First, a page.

Volkswagen launches big-booted Golf Estate and rugged Alltrack

  • New Golf Estate on sale towards the end of 2020
  • Massive 611-litre boot plus increased rear legroom
  • Alltrack model gains 4WD and increased ride height

Volkswagen has introduced its latest Golf Estate. Based on the Golf 8 hatchback, it will make for a super-practical addition to the range, with a cavernous boot, additional rear legroom and all the safety and entertainment tech found on its sister model.

Rivalling models such as the Ford Focus Estate and Skoda Octavia Estate, the new Golf Estate is likely to be a serious sales success for Volkswagen – appealing to those who need additional practicality but don’t fancy plunging for an SUV.

Very similar to hatchback

From the front doors forward, the Golf Estate is identical to the Golf 8 hatchback. That means it gets the same broad front end with distinctive headlights and an optional light bar linking them, plus generally smooth and unobtrusive styling.

Behind the B-pillar you’ll find the changes. Obviously, the Golf Estate is longer than the hatch – 349mm longer, in fact, at 4,633mm in total. The wheelbase is longer, too, though in terms of height and width the Estate and Hatch are the same.

2020 Volkswagen Golf Estate - rear three quarter

Volkswagen’s given the rear of the Estate a rather slinky roofline (it calls it ‘coupe-like’) with a more steeply raked rear windscreen than the previous Golf Estate.

How large is the boot?

The new Golf Estate offers 611 litres of boot space. That’s 6 litres more than the previous model, and it’s particularly large for the class of car. It trounces the 575-litre capacity of the Ford Focus Estate, though it can’t quite beat out the Skoda Octavia’s 640-litre space.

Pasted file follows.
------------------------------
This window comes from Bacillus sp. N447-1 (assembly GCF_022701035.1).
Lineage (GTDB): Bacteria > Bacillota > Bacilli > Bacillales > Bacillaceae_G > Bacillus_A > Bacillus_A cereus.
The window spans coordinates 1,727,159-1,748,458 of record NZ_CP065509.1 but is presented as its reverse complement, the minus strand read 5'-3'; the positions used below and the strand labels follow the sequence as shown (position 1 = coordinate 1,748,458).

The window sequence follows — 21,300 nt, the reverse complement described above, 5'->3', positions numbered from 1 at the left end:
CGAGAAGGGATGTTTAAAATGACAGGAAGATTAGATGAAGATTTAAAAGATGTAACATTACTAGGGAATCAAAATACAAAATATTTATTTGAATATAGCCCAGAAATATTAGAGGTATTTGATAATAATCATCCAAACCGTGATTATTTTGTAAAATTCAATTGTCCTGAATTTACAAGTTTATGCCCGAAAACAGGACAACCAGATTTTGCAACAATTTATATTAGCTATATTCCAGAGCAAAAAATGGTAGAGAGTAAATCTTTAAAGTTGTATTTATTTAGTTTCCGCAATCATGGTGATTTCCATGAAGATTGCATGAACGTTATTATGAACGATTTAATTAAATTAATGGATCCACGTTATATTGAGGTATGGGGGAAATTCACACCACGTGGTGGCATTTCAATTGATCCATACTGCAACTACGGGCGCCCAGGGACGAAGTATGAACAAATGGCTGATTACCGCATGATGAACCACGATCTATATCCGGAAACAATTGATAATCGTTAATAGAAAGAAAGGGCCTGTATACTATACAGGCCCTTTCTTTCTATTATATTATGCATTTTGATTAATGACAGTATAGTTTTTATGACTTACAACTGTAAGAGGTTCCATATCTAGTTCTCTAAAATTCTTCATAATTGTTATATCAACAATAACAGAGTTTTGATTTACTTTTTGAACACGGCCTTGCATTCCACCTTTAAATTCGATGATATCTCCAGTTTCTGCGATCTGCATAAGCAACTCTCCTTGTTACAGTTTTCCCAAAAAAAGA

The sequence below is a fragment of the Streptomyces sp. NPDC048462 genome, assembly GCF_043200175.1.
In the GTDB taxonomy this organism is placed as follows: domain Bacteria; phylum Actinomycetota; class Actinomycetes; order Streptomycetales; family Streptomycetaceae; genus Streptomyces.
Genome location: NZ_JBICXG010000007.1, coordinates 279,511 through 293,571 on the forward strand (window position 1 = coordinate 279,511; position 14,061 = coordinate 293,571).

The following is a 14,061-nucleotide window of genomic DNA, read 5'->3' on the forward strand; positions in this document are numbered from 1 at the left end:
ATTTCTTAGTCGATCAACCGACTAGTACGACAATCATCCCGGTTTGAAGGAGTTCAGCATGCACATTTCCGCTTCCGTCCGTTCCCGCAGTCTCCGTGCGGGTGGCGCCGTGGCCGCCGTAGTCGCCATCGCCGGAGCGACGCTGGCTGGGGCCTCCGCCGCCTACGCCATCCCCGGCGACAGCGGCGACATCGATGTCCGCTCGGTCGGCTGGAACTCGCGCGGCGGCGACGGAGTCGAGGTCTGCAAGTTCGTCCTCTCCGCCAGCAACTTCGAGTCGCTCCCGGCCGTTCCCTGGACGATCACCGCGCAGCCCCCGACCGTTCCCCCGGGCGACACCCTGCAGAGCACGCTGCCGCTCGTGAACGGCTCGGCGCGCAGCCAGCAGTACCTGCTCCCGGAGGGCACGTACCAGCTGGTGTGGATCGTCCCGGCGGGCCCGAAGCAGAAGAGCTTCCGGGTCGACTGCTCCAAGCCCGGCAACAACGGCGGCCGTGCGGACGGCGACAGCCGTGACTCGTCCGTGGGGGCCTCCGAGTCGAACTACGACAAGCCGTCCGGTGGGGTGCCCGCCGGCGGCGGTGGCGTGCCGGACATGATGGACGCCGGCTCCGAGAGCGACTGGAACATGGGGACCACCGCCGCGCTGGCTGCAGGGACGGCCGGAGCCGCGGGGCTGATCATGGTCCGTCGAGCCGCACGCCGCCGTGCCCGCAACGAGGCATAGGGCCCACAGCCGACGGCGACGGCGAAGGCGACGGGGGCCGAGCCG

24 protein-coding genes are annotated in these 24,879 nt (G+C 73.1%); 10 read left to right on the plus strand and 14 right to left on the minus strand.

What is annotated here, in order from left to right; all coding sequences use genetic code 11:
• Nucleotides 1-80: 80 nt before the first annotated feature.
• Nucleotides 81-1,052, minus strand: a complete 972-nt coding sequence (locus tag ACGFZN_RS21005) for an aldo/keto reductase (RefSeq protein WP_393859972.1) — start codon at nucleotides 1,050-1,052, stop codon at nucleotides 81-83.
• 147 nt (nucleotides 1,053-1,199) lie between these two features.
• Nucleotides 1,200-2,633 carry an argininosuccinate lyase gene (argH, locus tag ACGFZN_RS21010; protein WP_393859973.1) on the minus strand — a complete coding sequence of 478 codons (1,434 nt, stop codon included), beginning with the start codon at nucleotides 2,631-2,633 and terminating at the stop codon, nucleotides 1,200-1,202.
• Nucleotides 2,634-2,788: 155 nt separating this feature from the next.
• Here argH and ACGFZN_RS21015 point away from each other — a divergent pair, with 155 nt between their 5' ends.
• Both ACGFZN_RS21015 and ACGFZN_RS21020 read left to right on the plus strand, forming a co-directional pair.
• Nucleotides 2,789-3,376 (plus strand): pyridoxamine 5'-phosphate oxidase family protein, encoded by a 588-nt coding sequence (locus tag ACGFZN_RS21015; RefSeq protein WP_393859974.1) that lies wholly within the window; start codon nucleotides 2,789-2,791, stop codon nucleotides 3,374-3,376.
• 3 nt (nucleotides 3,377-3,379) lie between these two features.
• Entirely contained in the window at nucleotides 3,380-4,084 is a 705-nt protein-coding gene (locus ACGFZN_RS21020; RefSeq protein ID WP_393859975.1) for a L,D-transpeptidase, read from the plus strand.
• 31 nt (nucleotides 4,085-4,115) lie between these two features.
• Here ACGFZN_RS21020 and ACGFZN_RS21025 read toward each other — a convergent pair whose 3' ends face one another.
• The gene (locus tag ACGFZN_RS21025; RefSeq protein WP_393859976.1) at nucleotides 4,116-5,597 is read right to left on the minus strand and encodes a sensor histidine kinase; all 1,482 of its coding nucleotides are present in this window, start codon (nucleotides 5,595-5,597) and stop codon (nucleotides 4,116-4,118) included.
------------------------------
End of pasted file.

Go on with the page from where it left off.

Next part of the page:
When all the rear seats are folded there’s a total of 1,642 litres on offer. The boot has plenty of features, too – including bag hooks and tie-down rings, as well as the option of two power sockets – 12V or 230V, ideal for running a coolbox or charging devices.

The longer wheelbase and altered roofline mean rear passengers enjoy more space – especially in legroom, where there’s an additional 38mm over the already spacious hatchback.

What engines and tech can I have?

The Estate mirrors the Golf Hatchback with its engine range, including mild-hybrid petrols badged as eTSI and TDI diesels. VW hasn’t confirmed the full engine lineup for the estate just yet, nor has it announced whether the Golf GTI, GTE or GTD will be offered in the estate bodystyle.

The trim levels similarly mirror the hatchback, with Life, Style and R-Line all on offer. R-Line models get a sportier bodykit, larger wheels, and adjusted suspension, while all models are offered with plenty of luxury equipment including a digital dashboard, climate control, keyless start, 8.25-inch infotainment display, and LED lights front and rear.

What does the Alltrack offer?

The Alltrack is intended to be a halfway house between the Golf Estate and a full-on SUV. Unlike many compact SUVs, though, it’s actually offered with VW’s 4Motion four-wheel drive, giving it a degree of extra capacity as well as a rugged look.

That look’s achieved thanks to black plastic cladding around the bottom of the car and the wheelarches, plus a unique front and rear bumper treatment with plenty of chrome and the distinctive LED daytime running lights in a chequered flag design.

What this means for you

The Golf Estate’s always been a great option for those who don’t want to step up to an SUV or an MPV to gain additional luggage space. The Golf Estate is unlikely to be very exciting – it never has been, outside of the performance variants such as the R Estate. But as a competent family bus we imagine it’ll be a tough act to beat.

Further reading:

> The best estate cars 2020

> Volkswagen Golf Hatchback review

> Skoda Octavia Estate review